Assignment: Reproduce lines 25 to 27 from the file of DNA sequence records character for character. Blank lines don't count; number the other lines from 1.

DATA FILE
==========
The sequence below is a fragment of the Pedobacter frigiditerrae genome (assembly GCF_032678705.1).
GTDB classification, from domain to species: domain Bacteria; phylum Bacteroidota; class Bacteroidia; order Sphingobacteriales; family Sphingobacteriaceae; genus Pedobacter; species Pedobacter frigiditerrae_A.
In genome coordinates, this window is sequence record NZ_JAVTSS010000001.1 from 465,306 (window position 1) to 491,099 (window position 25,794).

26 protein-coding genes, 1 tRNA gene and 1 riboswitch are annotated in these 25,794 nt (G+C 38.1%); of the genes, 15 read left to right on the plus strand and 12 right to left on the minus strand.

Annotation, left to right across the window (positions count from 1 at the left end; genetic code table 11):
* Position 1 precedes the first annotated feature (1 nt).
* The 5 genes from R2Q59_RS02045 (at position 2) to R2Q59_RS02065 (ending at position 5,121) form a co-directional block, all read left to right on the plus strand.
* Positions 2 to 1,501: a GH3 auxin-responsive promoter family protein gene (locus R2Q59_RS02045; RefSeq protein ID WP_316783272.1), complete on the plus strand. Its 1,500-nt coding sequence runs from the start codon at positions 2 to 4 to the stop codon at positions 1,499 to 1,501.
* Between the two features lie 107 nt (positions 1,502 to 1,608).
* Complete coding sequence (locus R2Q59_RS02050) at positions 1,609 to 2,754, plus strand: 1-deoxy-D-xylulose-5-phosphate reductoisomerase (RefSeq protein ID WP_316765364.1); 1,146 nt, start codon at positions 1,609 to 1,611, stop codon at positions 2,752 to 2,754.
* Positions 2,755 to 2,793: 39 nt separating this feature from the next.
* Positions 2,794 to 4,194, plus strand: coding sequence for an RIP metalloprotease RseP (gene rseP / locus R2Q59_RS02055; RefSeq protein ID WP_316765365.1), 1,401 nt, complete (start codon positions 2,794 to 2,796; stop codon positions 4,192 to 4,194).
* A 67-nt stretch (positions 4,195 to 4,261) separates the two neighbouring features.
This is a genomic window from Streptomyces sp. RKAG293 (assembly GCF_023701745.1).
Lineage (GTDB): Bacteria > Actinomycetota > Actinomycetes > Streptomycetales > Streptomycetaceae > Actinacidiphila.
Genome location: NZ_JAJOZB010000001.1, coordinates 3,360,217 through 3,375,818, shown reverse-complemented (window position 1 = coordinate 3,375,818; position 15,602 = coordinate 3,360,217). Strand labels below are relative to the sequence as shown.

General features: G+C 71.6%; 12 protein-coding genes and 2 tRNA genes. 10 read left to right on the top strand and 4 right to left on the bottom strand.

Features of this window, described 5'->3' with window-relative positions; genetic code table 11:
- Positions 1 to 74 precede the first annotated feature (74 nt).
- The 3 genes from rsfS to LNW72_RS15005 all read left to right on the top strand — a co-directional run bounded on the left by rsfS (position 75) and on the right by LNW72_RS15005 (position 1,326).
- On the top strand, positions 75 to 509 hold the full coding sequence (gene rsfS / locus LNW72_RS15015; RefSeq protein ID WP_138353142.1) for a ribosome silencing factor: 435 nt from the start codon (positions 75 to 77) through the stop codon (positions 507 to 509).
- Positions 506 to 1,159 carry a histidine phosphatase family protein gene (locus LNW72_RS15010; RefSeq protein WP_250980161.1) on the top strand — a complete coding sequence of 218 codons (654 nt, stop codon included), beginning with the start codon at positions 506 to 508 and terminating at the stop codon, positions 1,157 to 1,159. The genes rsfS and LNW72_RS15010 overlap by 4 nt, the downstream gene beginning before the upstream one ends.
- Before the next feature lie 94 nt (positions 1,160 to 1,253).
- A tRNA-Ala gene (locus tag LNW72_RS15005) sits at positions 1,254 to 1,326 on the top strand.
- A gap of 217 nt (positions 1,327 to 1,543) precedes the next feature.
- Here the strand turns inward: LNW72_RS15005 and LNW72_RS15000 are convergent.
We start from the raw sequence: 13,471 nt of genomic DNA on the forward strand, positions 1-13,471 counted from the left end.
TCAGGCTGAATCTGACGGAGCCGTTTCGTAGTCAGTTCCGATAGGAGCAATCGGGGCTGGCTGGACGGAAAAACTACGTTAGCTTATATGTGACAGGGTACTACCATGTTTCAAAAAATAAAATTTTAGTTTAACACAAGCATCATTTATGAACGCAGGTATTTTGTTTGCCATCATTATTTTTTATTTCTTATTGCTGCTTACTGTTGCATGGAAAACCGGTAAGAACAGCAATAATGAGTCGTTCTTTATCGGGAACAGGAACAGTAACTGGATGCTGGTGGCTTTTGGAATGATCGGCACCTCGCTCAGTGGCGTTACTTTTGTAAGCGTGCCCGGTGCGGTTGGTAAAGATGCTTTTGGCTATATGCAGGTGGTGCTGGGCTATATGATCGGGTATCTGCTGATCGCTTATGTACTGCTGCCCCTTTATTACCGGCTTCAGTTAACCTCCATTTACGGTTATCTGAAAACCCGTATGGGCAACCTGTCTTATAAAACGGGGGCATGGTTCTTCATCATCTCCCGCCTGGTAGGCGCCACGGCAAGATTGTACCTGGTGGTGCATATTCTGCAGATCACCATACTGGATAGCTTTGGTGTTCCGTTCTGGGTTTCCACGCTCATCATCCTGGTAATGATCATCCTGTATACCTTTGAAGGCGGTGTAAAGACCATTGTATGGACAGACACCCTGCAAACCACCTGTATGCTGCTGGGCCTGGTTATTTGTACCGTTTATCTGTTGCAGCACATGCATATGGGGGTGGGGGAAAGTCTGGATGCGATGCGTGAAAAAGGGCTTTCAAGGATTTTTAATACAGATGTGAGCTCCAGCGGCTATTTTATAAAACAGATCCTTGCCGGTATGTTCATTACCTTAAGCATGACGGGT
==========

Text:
- A gap of 217 nt (positions 1,327 to 1,543) precedes the next feature.
- Here the strand turns inward: LNW72_RS15005 and LNW72_RS15000 are convergent.
We start from the raw sequence: 13,471 nt of genomic DNA on the forward strand, positions 1-13,471 counted from the left end.